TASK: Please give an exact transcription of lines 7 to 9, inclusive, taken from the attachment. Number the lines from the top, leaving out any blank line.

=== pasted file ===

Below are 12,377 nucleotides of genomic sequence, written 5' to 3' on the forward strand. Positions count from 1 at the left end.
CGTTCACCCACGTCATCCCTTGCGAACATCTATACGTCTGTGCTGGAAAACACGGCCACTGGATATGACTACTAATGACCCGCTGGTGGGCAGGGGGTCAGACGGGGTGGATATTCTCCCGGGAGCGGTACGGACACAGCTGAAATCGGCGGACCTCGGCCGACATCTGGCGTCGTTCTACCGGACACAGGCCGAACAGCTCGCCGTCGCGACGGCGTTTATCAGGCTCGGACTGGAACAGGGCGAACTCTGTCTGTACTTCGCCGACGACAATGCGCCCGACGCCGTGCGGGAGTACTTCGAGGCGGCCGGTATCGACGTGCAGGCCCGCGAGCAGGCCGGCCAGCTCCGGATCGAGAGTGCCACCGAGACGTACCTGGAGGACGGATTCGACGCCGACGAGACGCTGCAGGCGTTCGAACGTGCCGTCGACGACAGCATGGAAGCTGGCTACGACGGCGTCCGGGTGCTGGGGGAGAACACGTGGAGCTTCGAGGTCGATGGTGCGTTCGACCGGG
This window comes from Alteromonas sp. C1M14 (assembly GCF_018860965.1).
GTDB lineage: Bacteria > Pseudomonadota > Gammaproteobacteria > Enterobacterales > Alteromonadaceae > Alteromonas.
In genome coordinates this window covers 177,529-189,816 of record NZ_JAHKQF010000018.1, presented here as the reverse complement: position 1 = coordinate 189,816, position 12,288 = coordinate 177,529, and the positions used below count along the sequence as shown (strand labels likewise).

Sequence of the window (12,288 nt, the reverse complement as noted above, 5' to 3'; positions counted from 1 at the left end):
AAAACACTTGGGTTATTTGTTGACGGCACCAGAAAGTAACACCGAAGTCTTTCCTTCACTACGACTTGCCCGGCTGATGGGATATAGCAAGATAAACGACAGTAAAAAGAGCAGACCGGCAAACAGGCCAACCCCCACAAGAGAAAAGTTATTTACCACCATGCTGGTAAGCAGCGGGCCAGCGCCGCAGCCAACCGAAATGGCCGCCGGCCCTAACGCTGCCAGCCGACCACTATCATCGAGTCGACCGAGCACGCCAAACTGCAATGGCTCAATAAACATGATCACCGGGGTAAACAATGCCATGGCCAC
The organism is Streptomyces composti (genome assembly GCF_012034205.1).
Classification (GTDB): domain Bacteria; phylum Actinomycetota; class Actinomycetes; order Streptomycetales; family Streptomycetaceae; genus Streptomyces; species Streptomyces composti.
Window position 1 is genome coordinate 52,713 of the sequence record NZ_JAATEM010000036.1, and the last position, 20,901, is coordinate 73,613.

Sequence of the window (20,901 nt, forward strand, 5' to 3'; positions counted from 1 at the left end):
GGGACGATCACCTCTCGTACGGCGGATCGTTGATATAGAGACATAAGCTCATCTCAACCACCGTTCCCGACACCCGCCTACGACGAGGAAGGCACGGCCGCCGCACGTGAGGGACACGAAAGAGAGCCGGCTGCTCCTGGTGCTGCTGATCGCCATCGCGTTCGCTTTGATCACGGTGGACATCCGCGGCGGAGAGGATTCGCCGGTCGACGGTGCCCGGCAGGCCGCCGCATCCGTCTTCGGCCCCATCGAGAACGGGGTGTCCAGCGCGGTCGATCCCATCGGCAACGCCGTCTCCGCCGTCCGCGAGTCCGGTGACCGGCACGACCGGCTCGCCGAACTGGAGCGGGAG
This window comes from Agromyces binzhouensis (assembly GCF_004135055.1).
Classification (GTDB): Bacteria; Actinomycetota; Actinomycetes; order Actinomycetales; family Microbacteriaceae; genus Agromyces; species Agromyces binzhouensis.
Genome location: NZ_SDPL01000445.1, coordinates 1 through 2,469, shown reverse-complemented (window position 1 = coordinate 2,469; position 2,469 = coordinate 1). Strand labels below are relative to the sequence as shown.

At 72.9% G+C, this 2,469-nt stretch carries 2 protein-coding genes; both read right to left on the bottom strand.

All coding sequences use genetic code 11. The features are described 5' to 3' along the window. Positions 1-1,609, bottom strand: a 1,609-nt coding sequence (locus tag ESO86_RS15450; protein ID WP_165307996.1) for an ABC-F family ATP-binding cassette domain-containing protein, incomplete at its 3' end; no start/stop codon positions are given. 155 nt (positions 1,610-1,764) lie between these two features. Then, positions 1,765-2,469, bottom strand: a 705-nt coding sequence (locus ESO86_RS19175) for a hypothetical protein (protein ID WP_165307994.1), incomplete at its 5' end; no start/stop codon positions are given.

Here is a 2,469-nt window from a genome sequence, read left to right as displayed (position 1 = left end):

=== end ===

AAAACACTTGGGTTATTTGTTGACGGCACCAGAAAGTAACACCGAAGTCTTTCCTTCACTACGACTTGCCCGGCTGATGGGATATAGCAAGATAAACGACAGTAAAAAGAGCAGACCGGCAAACAGGCCAACCCCCACAAGAGAAAAGTTATTTACCACCATGCTGGTAAGCAGCGGGCCAGCGCCGCAGCCAACCGAAATGGCCGCCGGCCCTAACGCTGCCAGCCGACCACTATCATCGAGTCGACCGAGCACGCCAAACTGCAATGGCTCAATAAACATGATCACCGGGGTAAACAATGCCATGGCCAC
The organism is Streptomyces composti (genome assembly GCF_012034205.1).
Classification (GTDB): domain Bacteria; phylum Actinomycetota; class Actinomycetes; order Streptomycetales; family Streptomycetaceae; genus Streptomyces; species Streptomyces composti.